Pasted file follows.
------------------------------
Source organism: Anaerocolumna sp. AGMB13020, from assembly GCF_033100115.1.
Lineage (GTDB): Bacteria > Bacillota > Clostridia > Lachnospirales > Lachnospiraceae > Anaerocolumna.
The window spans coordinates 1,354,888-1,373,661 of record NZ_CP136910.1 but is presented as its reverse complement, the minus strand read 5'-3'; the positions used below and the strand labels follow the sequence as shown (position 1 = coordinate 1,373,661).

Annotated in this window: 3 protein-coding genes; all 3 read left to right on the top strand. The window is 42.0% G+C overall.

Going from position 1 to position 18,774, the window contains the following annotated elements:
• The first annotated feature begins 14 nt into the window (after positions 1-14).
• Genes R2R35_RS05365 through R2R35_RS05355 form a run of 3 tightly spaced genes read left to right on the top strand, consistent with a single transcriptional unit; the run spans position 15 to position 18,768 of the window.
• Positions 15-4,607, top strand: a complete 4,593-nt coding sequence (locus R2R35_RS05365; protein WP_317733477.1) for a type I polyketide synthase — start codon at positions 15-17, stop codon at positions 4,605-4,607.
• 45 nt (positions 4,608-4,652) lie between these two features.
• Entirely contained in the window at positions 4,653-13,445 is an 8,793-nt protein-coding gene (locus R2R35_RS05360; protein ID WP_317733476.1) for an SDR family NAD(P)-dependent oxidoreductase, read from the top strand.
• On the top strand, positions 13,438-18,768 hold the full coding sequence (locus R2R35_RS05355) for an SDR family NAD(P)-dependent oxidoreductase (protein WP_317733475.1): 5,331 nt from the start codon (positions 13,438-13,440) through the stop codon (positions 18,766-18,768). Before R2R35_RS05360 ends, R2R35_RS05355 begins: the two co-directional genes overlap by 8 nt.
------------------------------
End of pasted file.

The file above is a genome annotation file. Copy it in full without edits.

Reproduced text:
Source organism: Anaerocolumna sp. AGMB13020, from assembly GCF_033100115.1.
Lineage (GTDB): Bacteria > Bacillota > Clostridia > Lachnospirales > Lachnospiraceae > Anaerocolumna.
The window spans coordinates 1,354,888-1,373,661 of record NZ_CP136910.1 but is presented as its reverse complement, the minus strand read 5'-3'; the positions used below and the strand labels follow the sequence as shown (position 1 = coordinate 1,373,661).

Annotated in this window: 3 protein-coding genes; all 3 read left to right on the top strand. The window is 42.0% G+C overall.

Going from position 1 to position 18,774, the window contains the following annotated elements:
• The first annotated feature begins 14 nt into the window (after positions 1-14).
• Genes R2R35_RS05365 through R2R35_RS05355 form a run of 3 tightly spaced genes read left to right on the top strand, consistent with a single transcriptional unit; the run spans position 15 to position 18,768 of the window.
• Positions 15-4,607, top strand: a complete 4,593-nt coding sequence (locus R2R35_RS05365; protein WP_317733477.1) for a type I polyketide synthase — start codon at positions 15-17, stop codon at positions 4,605-4,607.
• 45 nt (positions 4,608-4,652) lie between these two features.
• Entirely contained in the window at positions 4,653-13,445 is an 8,793-nt protein-coding gene (locus R2R35_RS05360; protein ID WP_317733476.1) for an SDR family NAD(P)-dependent oxidoreductase, read from the top strand.
• On the top strand, positions 13,438-18,768 hold the full coding sequence (locus R2R35_RS05355) for an SDR family NAD(P)-dependent oxidoreductase (protein WP_317733475.1): 5,331 nt from the start codon (positions 13,438-13,440) through the stop codon (positions 18,766-18,768). Before R2R35_RS05360 ends, R2R35_RS05355 begins: the two co-directional genes overlap by 8 nt.